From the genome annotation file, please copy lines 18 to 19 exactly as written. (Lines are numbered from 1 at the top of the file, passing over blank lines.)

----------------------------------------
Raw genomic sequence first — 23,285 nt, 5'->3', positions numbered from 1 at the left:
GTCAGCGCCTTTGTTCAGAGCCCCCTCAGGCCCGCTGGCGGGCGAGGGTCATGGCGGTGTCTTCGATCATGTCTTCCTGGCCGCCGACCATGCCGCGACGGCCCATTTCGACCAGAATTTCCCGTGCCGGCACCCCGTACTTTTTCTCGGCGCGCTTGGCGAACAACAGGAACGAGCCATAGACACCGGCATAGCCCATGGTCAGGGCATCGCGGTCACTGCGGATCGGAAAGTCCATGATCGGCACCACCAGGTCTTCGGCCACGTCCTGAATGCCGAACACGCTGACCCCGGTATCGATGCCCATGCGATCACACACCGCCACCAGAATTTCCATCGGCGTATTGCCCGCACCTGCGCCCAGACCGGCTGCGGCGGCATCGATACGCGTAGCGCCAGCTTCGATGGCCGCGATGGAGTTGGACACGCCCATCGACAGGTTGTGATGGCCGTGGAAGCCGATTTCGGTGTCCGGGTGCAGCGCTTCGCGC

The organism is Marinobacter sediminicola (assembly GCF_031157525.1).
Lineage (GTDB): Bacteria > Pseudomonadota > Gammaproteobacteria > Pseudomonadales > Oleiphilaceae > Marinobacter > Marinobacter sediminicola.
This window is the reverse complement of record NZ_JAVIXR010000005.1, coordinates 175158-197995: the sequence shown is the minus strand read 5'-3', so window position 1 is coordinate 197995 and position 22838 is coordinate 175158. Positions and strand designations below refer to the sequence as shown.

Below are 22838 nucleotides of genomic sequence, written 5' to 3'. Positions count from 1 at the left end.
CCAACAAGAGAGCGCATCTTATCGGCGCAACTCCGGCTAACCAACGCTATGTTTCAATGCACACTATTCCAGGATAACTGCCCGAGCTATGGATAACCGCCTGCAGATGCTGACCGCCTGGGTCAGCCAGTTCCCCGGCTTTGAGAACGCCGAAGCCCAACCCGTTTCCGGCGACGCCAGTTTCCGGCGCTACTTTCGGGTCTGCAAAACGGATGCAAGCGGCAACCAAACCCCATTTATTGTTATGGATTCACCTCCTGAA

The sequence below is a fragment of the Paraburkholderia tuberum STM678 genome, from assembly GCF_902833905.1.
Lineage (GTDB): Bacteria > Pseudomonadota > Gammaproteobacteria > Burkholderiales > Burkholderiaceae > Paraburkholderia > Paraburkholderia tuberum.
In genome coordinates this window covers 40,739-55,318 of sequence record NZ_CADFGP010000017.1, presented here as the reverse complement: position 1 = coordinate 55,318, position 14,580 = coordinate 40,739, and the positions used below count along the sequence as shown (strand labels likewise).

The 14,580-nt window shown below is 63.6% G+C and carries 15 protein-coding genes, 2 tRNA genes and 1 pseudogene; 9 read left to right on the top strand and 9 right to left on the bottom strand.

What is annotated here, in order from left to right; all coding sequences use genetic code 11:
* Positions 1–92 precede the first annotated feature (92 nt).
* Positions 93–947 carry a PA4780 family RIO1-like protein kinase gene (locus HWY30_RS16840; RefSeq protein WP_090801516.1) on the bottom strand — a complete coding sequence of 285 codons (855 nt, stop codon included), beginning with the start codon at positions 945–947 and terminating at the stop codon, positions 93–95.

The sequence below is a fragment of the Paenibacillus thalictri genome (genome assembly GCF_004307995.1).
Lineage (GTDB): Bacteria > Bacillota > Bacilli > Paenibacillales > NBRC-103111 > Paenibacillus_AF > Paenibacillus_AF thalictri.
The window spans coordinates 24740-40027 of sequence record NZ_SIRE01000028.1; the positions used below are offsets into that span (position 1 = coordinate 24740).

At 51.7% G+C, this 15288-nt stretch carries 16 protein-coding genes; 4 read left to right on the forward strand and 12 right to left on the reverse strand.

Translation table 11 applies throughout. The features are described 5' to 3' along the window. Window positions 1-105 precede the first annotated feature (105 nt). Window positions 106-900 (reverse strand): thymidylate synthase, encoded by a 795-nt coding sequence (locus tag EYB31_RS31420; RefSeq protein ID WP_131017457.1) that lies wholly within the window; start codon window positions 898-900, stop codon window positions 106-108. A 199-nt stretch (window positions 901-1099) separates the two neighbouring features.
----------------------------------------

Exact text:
At 51.7% G+C, this 15288-nt stretch carries 16 protein-coding genes; 4 read left to right on the forward strand and 12 right to left on the reverse strand.

Translation table 11 applies throughout. The features are described 5' to 3' along the window. Window positions 1-105 precede the first annotated feature (105 nt). Window positions 106-900 (reverse strand): thymidylate synthase, encoded by a 795-nt coding sequence (locus tag EYB31_RS31420; RefSeq protein ID WP_131017457.1) that lies wholly within the window; start codon window positions 898-900, stop codon window positions 106-108. A 199-nt stretch (window positions 901-1099) separates the two neighbouring features.